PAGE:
In my mid-20s, I decided to become Catholic. I found Mass to be a more spiritually relevant form of worship than the informal, non-denominational Protestant tradition I’d grown up in. It was at once more personal and less intrusive. I could sit alone in the pew and worship in a way which resonated personally without having to talk to a bunch of strangers wanting to hear my testimony or sign me up for the choir.
Still, there were certainly some points on which my views clashed with church doctrine. A decently long list, actually. And yet, I signed up for RCIA anyway.
Before our first confession, we were given an opportunity as a group to ask questions. Almost immediately one of the people in class asked the big one.
What if we disagree on what constitutes a sin which needs to be confessed?
In other words, if I’ve done something the church considers wrong but I don’t personally agree, do I have to confess it?
I have a feeling this answer would vary from priest to priest, but I was surprised to be told that there was room for a parishioner to disagree with doctrine. Granted, I think the answer came with a lot of unspoken bits about coming to realize the error of our thoughts and ways in the end. Still, at the time I was absolutely inspired by the idea that I didn’t have to buy the entirety of the belief system to be a full part of the community.
Over the years, though, the list of points on which my view was in opposition to church teachings grew longer and longer until I really didn’t want to be a part of the church any more. I’m not sure exactly what the tipping point was, but there is a point at which disagreement is too toxic to permit a connection to exist. It happened well before my beliefs crossed the threshold into atheism. I simply realized at some point that my continued participation had no meaning because I could not salvage a meaningful belief from what remained.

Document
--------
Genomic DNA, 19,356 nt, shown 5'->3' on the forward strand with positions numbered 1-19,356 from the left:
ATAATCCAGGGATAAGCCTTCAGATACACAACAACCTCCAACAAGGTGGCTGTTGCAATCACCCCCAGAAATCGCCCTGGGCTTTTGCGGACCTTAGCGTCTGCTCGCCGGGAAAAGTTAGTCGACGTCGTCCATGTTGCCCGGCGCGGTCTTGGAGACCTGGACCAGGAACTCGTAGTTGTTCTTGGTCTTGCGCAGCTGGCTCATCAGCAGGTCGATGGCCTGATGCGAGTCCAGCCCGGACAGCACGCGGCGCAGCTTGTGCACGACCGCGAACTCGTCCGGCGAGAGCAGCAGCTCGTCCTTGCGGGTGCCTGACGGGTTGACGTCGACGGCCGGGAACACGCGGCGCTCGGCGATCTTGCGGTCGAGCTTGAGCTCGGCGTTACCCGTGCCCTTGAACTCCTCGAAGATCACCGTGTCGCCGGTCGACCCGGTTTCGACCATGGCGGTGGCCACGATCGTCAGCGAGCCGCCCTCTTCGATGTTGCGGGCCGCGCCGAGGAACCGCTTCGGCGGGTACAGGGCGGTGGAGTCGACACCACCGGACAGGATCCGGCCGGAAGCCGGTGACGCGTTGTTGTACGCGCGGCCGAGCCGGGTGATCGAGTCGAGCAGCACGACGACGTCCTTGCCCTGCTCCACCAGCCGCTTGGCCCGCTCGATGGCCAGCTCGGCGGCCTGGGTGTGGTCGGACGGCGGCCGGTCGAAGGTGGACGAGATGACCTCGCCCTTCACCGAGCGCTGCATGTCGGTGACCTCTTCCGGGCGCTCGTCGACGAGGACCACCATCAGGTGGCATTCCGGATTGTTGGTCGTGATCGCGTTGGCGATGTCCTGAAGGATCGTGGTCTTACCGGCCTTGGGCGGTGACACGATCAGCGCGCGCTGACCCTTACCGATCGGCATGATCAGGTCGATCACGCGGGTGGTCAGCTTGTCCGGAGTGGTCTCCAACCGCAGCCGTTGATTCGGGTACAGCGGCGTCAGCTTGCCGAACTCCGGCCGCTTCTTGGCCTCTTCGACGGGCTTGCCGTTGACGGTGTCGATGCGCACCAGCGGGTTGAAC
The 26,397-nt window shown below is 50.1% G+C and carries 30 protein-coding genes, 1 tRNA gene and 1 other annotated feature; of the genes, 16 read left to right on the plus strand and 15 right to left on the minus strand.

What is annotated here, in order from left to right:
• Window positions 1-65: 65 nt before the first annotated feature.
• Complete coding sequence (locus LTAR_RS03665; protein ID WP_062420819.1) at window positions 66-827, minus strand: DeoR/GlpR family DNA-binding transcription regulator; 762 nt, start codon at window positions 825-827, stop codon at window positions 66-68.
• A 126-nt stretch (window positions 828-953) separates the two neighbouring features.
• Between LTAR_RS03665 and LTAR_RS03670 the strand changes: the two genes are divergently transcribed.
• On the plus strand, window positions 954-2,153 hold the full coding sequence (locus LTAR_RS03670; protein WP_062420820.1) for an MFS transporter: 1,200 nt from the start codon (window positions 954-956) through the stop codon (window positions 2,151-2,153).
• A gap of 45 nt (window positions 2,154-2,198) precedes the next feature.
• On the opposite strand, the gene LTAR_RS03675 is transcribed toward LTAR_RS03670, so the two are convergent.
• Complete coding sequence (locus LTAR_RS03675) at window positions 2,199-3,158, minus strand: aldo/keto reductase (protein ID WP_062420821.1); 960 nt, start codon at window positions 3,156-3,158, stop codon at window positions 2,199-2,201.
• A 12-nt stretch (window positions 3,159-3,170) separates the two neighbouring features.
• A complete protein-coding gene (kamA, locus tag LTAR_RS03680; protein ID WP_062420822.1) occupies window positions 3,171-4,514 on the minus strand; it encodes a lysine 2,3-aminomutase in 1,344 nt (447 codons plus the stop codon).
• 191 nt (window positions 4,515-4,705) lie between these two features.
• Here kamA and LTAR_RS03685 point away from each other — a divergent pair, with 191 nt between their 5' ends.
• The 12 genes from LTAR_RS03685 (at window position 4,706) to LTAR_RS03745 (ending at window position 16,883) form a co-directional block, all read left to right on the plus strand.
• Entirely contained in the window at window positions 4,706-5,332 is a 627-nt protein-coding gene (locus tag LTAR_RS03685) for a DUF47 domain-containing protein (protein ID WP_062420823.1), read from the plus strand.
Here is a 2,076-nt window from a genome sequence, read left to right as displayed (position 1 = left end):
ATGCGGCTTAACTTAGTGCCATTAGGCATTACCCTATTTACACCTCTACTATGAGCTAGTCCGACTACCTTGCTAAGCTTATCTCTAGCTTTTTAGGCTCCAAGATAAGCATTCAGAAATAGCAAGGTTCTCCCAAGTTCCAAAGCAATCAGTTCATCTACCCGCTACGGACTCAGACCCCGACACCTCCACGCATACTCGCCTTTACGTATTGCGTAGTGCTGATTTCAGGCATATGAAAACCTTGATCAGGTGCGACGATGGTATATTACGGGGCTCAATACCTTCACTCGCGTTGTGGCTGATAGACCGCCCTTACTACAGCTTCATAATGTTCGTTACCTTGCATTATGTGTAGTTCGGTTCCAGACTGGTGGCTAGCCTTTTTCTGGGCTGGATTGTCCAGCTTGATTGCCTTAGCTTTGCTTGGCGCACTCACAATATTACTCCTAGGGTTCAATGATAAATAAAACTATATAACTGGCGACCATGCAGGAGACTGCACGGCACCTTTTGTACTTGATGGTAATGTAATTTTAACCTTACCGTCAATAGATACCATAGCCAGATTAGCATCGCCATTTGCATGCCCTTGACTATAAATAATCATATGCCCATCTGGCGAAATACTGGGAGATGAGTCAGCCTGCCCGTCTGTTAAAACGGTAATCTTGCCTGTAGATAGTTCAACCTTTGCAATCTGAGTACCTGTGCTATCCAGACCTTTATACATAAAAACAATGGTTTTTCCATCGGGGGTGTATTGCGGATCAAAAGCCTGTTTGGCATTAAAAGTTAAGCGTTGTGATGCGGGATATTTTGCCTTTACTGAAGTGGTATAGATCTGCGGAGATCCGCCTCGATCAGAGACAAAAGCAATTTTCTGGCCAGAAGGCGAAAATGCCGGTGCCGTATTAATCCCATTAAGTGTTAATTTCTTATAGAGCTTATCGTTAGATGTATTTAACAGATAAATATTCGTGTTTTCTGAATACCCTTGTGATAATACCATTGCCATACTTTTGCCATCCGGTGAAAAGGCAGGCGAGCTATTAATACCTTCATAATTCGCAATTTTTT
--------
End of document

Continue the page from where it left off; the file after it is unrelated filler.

The challenge of finding a spiritual home in an established group is that life causes us to change how we think. We can’t help it. And if the group’s beliefs don’t adjust while our own thoughts change there is a great chance that we will hit that tipping point, that threshold beyond which there is no meaningful belief to salvage from what agreement remains.
I don’t think this means that we should stay away from organized or established religion. But where religion teaches that doctrine will not and cannot ever change because it is Ultimate Truth, it sets followers up for crises of faith almost from the beginning. This is especially true when those unchanging teachings stand in opposition to the realities of everyday life because it is those points of disagreement which cause us to alter our views.
In many ways I think this suggests that a truly enlightened world would consist of either a great multitude of belief systems, all of which are understood to be ideas rather than truths, or of a few large belief systems which encourage flexibility of belief as a part of their practice. Clearly, the existence of a handful of organized religions condemning each other for heresy to the point of war is an unsustainable situation.